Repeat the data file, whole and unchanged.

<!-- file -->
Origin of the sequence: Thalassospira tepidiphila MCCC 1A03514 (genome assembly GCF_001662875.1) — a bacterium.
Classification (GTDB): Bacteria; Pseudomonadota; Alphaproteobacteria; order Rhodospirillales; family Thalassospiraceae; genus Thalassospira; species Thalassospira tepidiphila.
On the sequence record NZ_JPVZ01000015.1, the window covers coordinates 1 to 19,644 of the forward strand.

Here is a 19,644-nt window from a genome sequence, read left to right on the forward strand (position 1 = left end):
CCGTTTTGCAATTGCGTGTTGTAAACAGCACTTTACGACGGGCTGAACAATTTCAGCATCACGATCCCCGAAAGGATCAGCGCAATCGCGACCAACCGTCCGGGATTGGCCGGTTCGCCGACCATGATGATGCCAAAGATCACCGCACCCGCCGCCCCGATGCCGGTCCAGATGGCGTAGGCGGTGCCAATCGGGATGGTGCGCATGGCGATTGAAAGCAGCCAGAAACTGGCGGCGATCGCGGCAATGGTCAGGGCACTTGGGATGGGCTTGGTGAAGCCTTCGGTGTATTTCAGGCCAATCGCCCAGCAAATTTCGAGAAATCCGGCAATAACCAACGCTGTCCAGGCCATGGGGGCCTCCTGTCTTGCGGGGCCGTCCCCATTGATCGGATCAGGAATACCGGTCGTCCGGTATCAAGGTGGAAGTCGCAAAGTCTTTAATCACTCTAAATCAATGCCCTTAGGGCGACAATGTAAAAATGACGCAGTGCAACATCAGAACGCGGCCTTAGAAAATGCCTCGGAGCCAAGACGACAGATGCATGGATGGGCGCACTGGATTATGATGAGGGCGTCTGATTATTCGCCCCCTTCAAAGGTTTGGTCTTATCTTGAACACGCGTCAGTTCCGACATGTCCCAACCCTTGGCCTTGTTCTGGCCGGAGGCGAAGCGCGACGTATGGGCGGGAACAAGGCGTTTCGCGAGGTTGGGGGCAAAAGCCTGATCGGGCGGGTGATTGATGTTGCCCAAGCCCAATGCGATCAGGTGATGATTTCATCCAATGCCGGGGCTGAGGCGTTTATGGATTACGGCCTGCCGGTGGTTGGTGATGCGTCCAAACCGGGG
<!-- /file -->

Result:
Origin of the sequence: Thalassospira tepidiphila MCCC 1A03514 (genome assembly GCF_001662875.1) — a bacterium.
Classification (GTDB): Bacteria; Pseudomonadota; Alphaproteobacteria; order Rhodospirillales; family Thalassospiraceae; genus Thalassospira; species Thalassospira tepidiphila.
On the sequence record NZ_JPVZ01000015.1, the window covers coordinates 1 to 19,644 of the forward strand.

Here is a 19,644-nt window from a genome sequence, read left to right on the forward strand (position 1 = left end):
CCGTTTTGCAATTGCGTGTTGTAAACAGCACTTTACGACGGGCTGAACAATTTCAGCATCACGATCCCCGAAAGGATCAGCGCAATCGCGACCAACCGTCCGGGATTGGCCGGTTCGCCGACCATGATGATGCCAAAGATCACCGCACCCGCCGCCCCGATGCCGGTCCAGATGGCGTAGGCGGTGCCAATCGGGATGGTGCGCATGGCGATTGAAAGCAGCCAGAAACTGGCGGCGATCGCGGCAATGGTCAGGGCACTTGGGATGGGCTTGGTGAAGCCTTCGGTGTATTTCAGGCCAATCGCCCAGCAAATTTCGAGAAATCCGGCAATAACCAACGCTGTCCAGGCCATGGGGGCCTCCTGTCTTGCGGGGCCGTCCCCATTGATCGGATCAGGAATACCGGTCGTCCGGTATCAAGGTGGAAGTCGCAAAGTCTTTAATCACTCTAAATCAATGCCCTTAGGGCGACAATGTAAAAATGACGCAGTGCAACATCAGAACGCGGCCTTAGAAAATGCCTCGGAGCCAAGACGACAGATGCATGGATGGGCGCACTGGATTATGATGAGGGCGTCTGATTATTCGCCCCCTTCAAAGGTTTGGTCTTATCTTGAACACGCGTCAGTTCCGACATGTCCCAACCCTTGGCCTTGTTCTGGCCGGAGGCGAAGCGCGACGTATGGGCGGGAACAAGGCGTTTCGCGAGGTTGGGGGCAAAAGCCTGATCGGGCGGGTGATTGATGTTGCCCAAGCCCAATGCGATCAGGTGATGATTTCATCCAATGCCGGGGCTGAGGCGTTTATGGATTACGGCCTGCCGGTGGTTGGTGATGCGTCCAAACCGGGG